In the modern global economy, the importance of scientific research and technical innovation cannot be overstated. China, the United States, South Korea and Japan remain leaders in this field, but the importance of continual innovation has become so important that Chinese President Xi Jinping has emphasised the need for Chinese scientists to concentrate and intensify their efforts in the most cutting edge realms of 21st century research including artificial intelligence, the curing of chronic diseases, environmentally sustainable energy production and micro technologies. Because of this China is set to lead a wider Asian science and tech revolution whose discoveries will benefit the entire world.
Seizing on this pan-Asian trend, Philippine President Rodrigo Duterte has just signed the Balik Science Act which allows men and women of Filipino origin who are citizens abroad to conduct scientific research in modern facilities in The Philippines while receiving government grants for their work, living conditions and a no-hassle visa.
According to the new law,
“The program shall aim to strengthen the scientific and technological human resources of the academic, public and private institutions, including locally registered enterprises in order to promote knowledge sharing and accelerate the flow of new technologies into the country”.
But while the new Balik laws is a very important first step towards opening The Philippines to an entrepreneurial spirit in the sciences, the existing program must be expanded so that the country can fully reap the benefits of being on the font line of science and technology research and development. At present, global demand for new technologies, medicines, sustainable energy and artificial intelligence is at an all time high, yet in spite of this, the potential of many great scientific minds remains untapped because of the restrictive bureaucratic regulations in many countries, including the United States and throughout the European Union.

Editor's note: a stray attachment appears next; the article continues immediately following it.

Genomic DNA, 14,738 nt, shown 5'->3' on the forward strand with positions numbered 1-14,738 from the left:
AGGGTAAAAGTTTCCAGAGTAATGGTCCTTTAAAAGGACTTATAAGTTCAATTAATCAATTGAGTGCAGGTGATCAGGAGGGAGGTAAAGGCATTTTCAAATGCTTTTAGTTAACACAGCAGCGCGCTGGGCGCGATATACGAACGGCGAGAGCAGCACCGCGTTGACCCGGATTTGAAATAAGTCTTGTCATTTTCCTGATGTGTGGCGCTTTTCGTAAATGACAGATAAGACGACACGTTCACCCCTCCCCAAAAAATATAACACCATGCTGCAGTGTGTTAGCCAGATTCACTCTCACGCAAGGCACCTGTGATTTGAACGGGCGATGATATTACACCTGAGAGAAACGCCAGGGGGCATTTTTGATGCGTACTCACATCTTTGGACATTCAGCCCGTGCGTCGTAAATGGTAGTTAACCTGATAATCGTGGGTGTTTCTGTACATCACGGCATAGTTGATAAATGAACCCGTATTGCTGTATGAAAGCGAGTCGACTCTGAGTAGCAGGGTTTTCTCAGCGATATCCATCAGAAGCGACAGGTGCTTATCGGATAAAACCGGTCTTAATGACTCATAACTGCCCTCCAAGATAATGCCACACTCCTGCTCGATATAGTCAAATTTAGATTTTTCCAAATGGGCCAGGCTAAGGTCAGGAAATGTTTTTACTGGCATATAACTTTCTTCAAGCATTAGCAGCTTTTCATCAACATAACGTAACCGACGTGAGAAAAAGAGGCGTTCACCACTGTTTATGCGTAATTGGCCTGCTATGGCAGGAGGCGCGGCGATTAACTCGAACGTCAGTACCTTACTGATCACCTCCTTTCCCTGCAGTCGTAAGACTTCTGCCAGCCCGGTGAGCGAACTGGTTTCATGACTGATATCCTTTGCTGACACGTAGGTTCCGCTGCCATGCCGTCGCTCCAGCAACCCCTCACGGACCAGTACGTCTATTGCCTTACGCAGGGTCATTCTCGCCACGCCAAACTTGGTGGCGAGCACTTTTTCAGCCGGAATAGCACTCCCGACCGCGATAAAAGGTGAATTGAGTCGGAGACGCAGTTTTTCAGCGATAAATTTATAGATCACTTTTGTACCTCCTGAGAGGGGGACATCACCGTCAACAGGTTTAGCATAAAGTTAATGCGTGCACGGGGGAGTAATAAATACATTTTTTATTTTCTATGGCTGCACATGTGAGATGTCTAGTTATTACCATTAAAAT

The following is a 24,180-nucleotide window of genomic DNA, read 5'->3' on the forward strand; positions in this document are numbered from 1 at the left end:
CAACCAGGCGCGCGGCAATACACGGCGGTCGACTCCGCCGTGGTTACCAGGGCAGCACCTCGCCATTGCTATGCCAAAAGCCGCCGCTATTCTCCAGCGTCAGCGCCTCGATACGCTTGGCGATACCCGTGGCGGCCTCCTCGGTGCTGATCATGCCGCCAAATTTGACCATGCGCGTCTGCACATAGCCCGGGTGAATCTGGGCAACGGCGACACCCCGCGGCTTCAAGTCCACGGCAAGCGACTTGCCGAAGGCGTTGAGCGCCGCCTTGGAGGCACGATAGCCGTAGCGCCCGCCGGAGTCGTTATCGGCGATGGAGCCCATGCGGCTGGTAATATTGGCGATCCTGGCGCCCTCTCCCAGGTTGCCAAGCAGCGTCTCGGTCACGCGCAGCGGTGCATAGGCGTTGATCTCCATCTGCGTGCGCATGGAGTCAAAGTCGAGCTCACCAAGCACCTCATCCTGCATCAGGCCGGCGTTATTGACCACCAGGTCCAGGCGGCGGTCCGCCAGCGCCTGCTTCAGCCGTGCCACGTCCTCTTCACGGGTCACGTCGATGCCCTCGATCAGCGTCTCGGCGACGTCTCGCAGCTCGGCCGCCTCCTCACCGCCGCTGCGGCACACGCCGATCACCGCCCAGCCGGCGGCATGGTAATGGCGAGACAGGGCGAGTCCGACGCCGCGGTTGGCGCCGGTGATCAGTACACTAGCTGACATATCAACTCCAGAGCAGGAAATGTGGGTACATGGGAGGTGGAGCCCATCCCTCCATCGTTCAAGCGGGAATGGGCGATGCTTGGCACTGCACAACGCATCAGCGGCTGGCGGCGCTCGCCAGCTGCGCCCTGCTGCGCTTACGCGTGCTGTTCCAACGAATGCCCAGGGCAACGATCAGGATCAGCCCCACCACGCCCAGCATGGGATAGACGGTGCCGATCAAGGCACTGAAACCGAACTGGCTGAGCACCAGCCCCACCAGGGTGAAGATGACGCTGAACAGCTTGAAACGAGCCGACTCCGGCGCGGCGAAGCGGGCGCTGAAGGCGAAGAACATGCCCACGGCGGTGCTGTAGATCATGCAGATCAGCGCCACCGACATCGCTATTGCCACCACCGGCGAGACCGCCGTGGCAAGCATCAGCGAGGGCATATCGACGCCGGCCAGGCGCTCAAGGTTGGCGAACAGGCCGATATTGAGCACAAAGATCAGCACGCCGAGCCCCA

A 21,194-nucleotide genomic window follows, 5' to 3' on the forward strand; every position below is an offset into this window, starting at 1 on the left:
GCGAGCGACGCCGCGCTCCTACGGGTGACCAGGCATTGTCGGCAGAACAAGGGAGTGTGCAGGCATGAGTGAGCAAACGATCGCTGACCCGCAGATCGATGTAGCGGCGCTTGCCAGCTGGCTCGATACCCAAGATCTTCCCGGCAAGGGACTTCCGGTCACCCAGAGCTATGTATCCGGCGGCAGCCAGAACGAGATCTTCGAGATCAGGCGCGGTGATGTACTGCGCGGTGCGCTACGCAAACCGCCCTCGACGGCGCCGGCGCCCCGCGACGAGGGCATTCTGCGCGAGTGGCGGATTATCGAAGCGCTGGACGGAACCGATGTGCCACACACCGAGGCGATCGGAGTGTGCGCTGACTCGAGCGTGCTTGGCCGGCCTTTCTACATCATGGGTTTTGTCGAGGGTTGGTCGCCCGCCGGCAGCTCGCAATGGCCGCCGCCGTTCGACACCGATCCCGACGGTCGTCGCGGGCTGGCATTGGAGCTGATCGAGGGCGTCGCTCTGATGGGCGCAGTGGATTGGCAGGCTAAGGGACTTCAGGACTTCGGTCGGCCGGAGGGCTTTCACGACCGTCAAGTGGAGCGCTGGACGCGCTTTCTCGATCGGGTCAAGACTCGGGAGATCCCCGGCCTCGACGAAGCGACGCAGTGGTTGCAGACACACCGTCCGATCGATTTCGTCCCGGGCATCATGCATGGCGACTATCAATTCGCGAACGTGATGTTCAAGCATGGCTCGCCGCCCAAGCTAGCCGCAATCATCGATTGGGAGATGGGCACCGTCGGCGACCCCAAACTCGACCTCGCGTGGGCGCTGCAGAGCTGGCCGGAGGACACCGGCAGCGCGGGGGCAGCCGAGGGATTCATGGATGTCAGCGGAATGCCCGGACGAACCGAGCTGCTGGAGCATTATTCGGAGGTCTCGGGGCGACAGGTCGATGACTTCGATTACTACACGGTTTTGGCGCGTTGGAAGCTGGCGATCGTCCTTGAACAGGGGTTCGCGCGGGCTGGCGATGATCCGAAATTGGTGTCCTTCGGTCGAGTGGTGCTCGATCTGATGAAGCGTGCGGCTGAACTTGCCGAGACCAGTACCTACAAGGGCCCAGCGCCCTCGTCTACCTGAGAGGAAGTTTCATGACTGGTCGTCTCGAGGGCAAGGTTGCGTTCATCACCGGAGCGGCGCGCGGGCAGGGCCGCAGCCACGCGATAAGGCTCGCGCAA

The solution for this is for The Philippines to position itself as a global magnet of scientists, beginning with Filipinos born and living abroad while eventually expanding to non-Filipino scientists. For scientists having difficulty funding or conducting their research abroad, the Philippine government can offer incentives for scientists to live and work in The Philippines in an atmosphere that encourages experimentation without overly burdensome regulation. The fact that the cost of living in The Philippines is lower than in the US, EU, Japan and South Korea combined with the fact that English is an official language, automatically make The Philippines an attract place for internationally minded entrepreneurs and scholars. That being said, there is far more the government and local businesses can do to boost a neglected reputation for attracting the world’s best and brightest.
Furthermore, for those looking to invent and manufacture new technologies, the government could doubly incentivise individual inventors and tech companies to re-locate their operations to The Philippines and produce their innovative products locally. This could help to bolster the economy in the medium and long term by bringing in a new hi-tech manufacturing sector into The Philippines and thus, the social benefits and grants given to researchers upon their arrival in The Philippines should be viewed as an investment in a profitable and socially beneficial industrial base.
Under such an environment, the initial Balik program could grow to represent a series of new science and technology campuses and thus cement a permanent infrastructural presence of the global scientific community in The Philippines.
Profound changes are needed in the currently lagging Philippine tech sector. Like Singapore, The Philippines must open its doors to the best and brightest throughout the world in order to capitalise on the potential that not just The Philippines but many other countries are currently lacking. The keys to success are a welcoming environment which includes updated technology infrastructure, better high-speed internet access, tax incentives for tech producers and manufactures who locate to The Philippines, lower regulations on cutting edge experimentation vis-a-vis nations with already large science and tech centres and finally, the construction of new technology campuses where the world can come to see the forefront of innovation in The Philippines.
The new Balik law is step in the right direction but it is ultimately the first small step of what should be a long term plan to transform The Philippines into a global hub for innovation and research excellence.